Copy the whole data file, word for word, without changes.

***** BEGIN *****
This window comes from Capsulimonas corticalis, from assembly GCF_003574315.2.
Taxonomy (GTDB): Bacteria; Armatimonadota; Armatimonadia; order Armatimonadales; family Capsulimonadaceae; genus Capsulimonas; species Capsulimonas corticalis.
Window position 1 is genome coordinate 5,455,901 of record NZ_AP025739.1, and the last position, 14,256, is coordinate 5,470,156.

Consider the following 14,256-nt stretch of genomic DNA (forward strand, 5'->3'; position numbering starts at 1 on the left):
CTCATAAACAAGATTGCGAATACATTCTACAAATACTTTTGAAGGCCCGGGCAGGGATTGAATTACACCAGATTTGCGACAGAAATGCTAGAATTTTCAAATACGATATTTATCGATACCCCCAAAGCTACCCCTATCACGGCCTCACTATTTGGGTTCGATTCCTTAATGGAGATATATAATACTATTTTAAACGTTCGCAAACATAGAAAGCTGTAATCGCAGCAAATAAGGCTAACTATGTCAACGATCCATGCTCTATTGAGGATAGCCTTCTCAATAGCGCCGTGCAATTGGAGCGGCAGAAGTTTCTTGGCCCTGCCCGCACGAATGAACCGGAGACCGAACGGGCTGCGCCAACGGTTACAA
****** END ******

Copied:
This window comes from Capsulimonas corticalis, from assembly GCF_003574315.2.
Taxonomy (GTDB): Bacteria; Armatimonadota; Armatimonadia; order Armatimonadales; family Capsulimonadaceae; genus Capsulimonas; species Capsulimonas corticalis.
Window position 1 is genome coordinate 5,455,901 of record NZ_AP025739.1, and the last position, 14,256, is coordinate 5,470,156.

Consider the following 14,256-nt stretch of genomic DNA (forward strand, 5'->3'; position numbering starts at 1 on the left):
CTCATAAACAAGATTGCGAATACATTCTACAAATACTTTTGAAGGCCCGGGCAGGGATTGAATTACACCAGATTTGCGACAGAAATGCTAGAATTTTCAAATACGATATTTATCGATACCCCCAAAGCTACCCCTATCACGGCCTCACTATTTGGGTTCGATTCCTTAATGGAGATATATAATACTATTTTAAACGTTCGCAAACATAGAAAGCTGTAATCGCAGCAAATAAGGCTAACTATGTCAACGATCCATGCTCTATTGAGGATAGCCTTCTCAATAGCGCCGTGCAATTGGAGCGGCAGAAGTTTCTTGGCCCTGCCCGCACGAATGAACCGGAGACCGAACGGGCTGCGCCAACGGTTACAA